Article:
The project is funded under the FP7 program
Project name: EDOCALD (FP7 project number 605254).
In cancer, tissue cells tend to create many additional blood vessels to support their growth. The molecule protoporphyrin (PpIX) is generally present in blood vessels and exhibits red fluorescence when excited with UV or blue light in the 360-425 nm range. Cancer cells and pre-cancer cells are detected by observing the red fluorescence at a matching excitation wavelength. The wavelength of the laser has to be tunable as the matching wavelength depends on the person, type of illness and presence of other chemicals. Baselines are created using surrounding healthy tissue.
To differentiate pre-cancerous lesions from a multitude of other red, white, or ulcerated lesions that also occurs in the oral cavity. Most oral lesions are benign, but many have an appearance that may be confused with a malignant lesion, and some previously considered benign are now classified as premalignant because they have been statistically correlated with subsequent cancerous changes. Conversely, some malignant lesions seen in an early stage may be mistaken for a benign change. So for our system we are targeting very high sensitivity and specificity. Any oral lesion that does not regress spontaneously or respond to the usual therapeutic measures should be considered potentially malignant until histologically shown to be benign. A period of 2 to 3 weeks is considered an appropriate period of time to evaluate the response of a lesion to treatment. When our system takes a second image of the patient we can overlay the images and see if lesions from first image are still present or if new lesions have appeared. When lesions are present in both images and are identified as pre-malignant or malignant then a definitive diagnosis is warranted (biopsy).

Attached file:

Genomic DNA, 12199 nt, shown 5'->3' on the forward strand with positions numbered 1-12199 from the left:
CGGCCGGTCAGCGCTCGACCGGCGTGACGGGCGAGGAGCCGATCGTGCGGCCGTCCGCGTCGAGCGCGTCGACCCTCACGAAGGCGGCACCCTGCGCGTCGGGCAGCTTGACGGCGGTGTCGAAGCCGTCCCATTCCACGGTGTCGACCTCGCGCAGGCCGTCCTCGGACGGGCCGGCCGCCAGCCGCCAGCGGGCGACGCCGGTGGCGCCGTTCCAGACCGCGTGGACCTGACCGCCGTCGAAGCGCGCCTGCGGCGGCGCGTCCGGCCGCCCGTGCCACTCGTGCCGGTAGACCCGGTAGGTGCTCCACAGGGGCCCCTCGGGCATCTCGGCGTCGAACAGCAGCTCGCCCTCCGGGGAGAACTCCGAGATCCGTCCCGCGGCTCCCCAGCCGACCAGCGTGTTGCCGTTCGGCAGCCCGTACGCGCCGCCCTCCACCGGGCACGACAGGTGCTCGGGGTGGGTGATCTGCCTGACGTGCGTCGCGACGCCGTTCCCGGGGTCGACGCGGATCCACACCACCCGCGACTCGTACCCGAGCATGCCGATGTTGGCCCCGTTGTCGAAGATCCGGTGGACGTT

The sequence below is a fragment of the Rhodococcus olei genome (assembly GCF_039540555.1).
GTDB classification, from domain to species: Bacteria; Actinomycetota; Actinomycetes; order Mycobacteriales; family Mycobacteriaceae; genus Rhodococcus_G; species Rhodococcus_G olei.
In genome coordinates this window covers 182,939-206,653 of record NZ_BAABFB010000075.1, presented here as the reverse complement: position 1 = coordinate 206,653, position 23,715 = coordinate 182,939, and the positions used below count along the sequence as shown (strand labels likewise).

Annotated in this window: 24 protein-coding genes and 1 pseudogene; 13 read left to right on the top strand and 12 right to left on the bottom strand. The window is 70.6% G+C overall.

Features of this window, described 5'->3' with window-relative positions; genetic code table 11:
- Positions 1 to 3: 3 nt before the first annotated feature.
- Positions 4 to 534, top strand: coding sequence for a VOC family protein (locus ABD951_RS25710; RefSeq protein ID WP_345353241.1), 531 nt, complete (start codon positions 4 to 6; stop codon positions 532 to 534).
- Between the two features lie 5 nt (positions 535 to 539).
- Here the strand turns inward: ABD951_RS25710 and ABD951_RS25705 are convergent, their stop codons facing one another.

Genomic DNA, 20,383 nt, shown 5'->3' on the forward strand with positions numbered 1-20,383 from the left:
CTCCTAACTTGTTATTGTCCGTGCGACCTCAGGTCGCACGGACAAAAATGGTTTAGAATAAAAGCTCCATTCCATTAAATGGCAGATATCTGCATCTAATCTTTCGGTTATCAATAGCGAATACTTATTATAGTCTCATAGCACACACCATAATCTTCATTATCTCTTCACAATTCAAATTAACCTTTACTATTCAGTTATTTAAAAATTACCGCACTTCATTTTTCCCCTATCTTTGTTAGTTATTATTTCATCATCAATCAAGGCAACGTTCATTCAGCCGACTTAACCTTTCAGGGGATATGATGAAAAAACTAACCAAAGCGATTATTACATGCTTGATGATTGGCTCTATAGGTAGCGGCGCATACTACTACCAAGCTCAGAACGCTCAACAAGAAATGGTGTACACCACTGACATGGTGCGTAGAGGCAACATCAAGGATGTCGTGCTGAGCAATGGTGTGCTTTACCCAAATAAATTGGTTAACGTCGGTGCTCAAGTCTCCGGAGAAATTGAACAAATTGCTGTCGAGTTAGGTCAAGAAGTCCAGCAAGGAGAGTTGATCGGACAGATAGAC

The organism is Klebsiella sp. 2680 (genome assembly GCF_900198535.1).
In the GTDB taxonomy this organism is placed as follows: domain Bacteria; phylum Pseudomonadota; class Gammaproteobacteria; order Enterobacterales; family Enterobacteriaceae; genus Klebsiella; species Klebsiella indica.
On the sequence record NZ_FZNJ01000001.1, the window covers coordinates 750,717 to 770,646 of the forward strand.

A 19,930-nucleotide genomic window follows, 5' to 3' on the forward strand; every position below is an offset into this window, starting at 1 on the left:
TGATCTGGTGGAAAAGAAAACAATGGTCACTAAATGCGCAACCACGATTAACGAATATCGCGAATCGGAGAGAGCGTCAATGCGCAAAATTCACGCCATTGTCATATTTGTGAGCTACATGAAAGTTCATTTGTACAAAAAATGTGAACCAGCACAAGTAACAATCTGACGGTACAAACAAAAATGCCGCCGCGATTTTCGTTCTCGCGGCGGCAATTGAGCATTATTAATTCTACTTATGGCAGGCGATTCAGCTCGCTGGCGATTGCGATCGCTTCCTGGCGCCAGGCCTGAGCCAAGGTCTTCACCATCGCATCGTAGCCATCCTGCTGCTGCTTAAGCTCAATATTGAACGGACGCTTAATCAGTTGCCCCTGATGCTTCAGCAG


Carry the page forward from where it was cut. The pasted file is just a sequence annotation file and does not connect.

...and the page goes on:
- 2M Engineering
- FOCE International Technology
- University of Dundee:
- Ninewells Hospital
- Dundee Dental Clinic